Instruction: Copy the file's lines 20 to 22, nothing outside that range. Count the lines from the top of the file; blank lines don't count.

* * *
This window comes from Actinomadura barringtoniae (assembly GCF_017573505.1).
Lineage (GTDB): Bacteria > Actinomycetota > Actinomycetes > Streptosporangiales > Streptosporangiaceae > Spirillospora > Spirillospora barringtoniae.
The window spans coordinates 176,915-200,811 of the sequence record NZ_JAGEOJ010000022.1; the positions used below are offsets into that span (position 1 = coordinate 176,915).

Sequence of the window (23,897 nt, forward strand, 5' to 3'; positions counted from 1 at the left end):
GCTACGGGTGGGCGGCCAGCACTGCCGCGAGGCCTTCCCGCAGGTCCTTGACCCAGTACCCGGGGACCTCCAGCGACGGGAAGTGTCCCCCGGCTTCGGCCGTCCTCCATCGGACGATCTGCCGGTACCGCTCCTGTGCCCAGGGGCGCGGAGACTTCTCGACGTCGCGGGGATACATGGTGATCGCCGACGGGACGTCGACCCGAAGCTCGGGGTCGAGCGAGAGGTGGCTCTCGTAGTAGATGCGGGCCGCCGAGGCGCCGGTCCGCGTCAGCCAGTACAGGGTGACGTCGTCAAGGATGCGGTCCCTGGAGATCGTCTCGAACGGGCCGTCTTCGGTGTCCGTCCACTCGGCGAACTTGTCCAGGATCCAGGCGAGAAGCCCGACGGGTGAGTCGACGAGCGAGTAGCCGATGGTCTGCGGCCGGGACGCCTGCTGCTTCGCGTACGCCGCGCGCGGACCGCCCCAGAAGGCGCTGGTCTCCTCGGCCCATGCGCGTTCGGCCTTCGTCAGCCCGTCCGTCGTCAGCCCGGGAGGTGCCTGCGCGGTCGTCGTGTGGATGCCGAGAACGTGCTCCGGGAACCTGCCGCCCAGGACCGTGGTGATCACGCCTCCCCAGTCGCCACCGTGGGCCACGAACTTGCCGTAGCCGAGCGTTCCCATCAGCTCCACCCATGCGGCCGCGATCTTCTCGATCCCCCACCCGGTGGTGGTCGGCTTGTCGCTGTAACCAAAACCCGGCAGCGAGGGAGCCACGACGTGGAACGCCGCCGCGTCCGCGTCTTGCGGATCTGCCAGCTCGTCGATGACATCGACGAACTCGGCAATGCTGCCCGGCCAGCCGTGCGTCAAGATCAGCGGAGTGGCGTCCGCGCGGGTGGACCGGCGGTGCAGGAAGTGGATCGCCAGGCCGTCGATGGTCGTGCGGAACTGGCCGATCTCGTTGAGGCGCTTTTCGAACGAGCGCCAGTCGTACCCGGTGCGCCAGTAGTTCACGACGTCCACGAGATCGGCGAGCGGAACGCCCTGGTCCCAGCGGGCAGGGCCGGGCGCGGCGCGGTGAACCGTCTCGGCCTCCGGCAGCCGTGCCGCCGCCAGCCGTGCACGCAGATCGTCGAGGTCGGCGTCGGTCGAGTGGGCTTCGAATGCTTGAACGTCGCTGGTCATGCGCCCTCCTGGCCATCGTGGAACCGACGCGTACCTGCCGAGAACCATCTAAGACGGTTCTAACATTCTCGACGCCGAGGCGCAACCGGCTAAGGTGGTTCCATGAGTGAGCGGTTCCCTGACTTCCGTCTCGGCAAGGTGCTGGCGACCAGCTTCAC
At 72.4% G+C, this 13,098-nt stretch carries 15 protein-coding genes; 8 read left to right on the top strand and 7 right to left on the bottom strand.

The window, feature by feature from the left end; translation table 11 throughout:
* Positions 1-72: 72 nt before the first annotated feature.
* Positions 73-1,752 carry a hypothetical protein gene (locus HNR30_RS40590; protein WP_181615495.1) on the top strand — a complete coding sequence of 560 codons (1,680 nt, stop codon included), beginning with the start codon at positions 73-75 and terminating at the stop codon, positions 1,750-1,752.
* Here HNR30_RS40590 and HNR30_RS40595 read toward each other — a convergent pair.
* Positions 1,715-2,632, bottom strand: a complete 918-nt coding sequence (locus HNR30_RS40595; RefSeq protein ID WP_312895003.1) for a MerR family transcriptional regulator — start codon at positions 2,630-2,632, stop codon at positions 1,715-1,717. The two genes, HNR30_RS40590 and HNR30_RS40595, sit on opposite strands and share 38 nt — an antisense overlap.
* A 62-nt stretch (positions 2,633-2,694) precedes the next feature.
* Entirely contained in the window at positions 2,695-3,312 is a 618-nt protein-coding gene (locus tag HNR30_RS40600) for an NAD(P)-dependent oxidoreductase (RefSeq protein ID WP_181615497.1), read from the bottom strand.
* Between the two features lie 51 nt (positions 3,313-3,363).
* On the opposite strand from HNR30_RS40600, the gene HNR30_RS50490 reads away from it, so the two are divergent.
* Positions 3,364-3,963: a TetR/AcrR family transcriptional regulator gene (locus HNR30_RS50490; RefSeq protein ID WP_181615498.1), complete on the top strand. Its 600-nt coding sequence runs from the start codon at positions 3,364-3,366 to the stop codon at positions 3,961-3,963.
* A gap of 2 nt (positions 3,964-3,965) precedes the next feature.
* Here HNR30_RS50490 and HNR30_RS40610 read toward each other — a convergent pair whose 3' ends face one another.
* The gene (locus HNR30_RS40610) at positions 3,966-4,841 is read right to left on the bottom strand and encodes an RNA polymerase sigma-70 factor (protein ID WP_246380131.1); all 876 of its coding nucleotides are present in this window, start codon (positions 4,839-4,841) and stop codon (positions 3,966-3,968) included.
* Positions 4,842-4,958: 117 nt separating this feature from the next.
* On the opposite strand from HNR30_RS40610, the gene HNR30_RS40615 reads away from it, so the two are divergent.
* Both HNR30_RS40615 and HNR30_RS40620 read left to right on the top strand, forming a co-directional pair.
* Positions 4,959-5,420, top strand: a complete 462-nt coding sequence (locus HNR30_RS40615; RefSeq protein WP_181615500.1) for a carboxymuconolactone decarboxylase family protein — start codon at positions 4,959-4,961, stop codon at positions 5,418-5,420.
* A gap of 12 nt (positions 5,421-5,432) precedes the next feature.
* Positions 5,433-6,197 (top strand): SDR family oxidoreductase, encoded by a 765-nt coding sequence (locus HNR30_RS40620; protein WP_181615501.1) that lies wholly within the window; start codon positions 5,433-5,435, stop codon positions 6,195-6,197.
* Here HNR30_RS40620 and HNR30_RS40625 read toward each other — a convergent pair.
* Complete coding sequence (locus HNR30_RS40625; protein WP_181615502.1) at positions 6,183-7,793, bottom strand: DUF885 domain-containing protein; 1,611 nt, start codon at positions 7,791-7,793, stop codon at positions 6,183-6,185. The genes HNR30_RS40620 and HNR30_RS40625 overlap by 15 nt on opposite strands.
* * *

* Positions 4,842-4,958: 117 nt separating this feature from the next.
* On the opposite strand from HNR30_RS40610, the gene HNR30_RS40615 reads away from it, so the two are divergent.
* Both HNR30_RS40615 and HNR30_RS40620 read left to right on the top strand, forming a co-directional pair.